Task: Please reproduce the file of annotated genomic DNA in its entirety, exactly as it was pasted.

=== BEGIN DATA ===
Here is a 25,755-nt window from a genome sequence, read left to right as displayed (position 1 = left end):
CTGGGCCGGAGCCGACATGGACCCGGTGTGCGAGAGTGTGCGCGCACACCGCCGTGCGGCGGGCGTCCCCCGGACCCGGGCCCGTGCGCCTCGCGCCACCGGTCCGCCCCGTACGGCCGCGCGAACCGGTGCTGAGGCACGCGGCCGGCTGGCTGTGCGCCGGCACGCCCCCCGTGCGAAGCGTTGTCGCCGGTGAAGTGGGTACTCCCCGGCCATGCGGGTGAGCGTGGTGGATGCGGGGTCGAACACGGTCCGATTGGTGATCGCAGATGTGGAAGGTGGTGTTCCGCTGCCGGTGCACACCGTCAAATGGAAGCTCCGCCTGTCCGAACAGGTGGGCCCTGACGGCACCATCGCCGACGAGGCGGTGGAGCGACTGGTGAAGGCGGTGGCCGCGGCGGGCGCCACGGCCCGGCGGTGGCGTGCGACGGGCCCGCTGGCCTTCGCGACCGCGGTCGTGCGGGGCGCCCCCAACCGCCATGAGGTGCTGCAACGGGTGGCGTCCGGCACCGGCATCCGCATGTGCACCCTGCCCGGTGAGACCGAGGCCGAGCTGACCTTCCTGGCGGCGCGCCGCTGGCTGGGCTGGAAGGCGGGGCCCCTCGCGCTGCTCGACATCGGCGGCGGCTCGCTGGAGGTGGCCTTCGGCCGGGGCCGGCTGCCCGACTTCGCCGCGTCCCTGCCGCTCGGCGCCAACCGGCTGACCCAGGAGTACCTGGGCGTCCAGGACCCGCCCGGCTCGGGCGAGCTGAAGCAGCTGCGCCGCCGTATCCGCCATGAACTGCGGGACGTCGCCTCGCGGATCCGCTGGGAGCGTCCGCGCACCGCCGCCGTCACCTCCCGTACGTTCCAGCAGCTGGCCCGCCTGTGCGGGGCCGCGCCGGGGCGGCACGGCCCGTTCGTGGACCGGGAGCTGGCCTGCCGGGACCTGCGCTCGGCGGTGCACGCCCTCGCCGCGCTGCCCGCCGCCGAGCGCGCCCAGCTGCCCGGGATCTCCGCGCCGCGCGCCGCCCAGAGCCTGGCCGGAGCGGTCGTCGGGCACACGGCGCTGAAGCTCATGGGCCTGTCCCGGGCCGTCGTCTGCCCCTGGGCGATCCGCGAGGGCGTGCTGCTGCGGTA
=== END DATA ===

Here is a 25,755-nt window from a genome sequence, read left to right as displayed (position 1 = left end):
CTGGGCCGGAGCCGACATGGACCCGGTGTGCGAGAGTGTGCGCGCACACCGCCGTGCGGCGGGCGTCCCCCGGACCCGGGCCCGTGCGCCTCGCGCCACCGGTCCGCCCCGTACGGCCGCGCGAACCGGTGCTGAGGCACGCGGCCGGCTGGCTGTGCGCCGGCACGCCCCCCGTGCGAAGCGTTGTCGCCGGTGAAGTGGGTACTCCCCGGCCATGCGGGTGAGCGTGGTGGATGCGGGGTCGAACACGGTCCGATTGGTGATCGCAGATGTGGAAGGTGGTGTTCCGCTGCCGGTGCACACCGTCAAATGGAAGCTCCGCCTGTCCGAACAGGTGGGCCCTGACGGCACCATCGCCGACGAGGCGGTGGAGCGACTGGTGAAGGCGGTGGCCGCGGCGGGCGCCACGGCCCGGCGGTGGCGTGCGACGGGCCCGCTGGCCTTCGCGACCGCGGTCGTGCGGGGCGCCCCCAACCGCCATGAGGTGCTGCAACGGGTGGCGTCCGGCACCGGCATCCGCATGTGCACCCTGCCCGGTGAGACCGAGGCCGAGCTGACCTTCCTGGCGGCGCGCCGCTGGCTGGGCTGGAAGGCGGGGCCCCTCGCGCTGCTCGACATCGGCGGCGGCTCGCTGGAGGTGGCCTTCGGCCGGGGCCGGCTGCCCGACTTCGCCGCGTCCCTGCCGCTCGGCGCCAACCGGCTGACCCAGGAGTACCTGGGCGTCCAGGACCCGCCCGGCTCGGGCGAGCTGAAGCAGCTGCGCCGCCGTATCCGCCATGAACTGCGGGACGTCGCCTCGCGGATCCGCTGGGAGCGTCCGCGCACCGCCGCCGTCACCTCCCGTACGTTCCAGCAGCTGGCCCGCCTGTGCGGGGCCGCGCCGGGGCGGCACGGCCCGTTCGTGGACCGGGAGCTGGCCTGCCGGGACCTGCGCTCGGCGGTGCACGCCCTCGCCGCGCTGCCCGCCGCCGAGCGCGCCCAGCTGCCCGGGATCTCCGCGCCGCGCGCCGCCCAGAGCCTGGCCGGAGCGGTCGTCGGGCACACGGCGCTGAAGCTCATGGGCCTGTCCCGGGCCGTCGTCTGCCCCTGGGCGATCCGCGAGGGCGTGCTGCTGCGGTA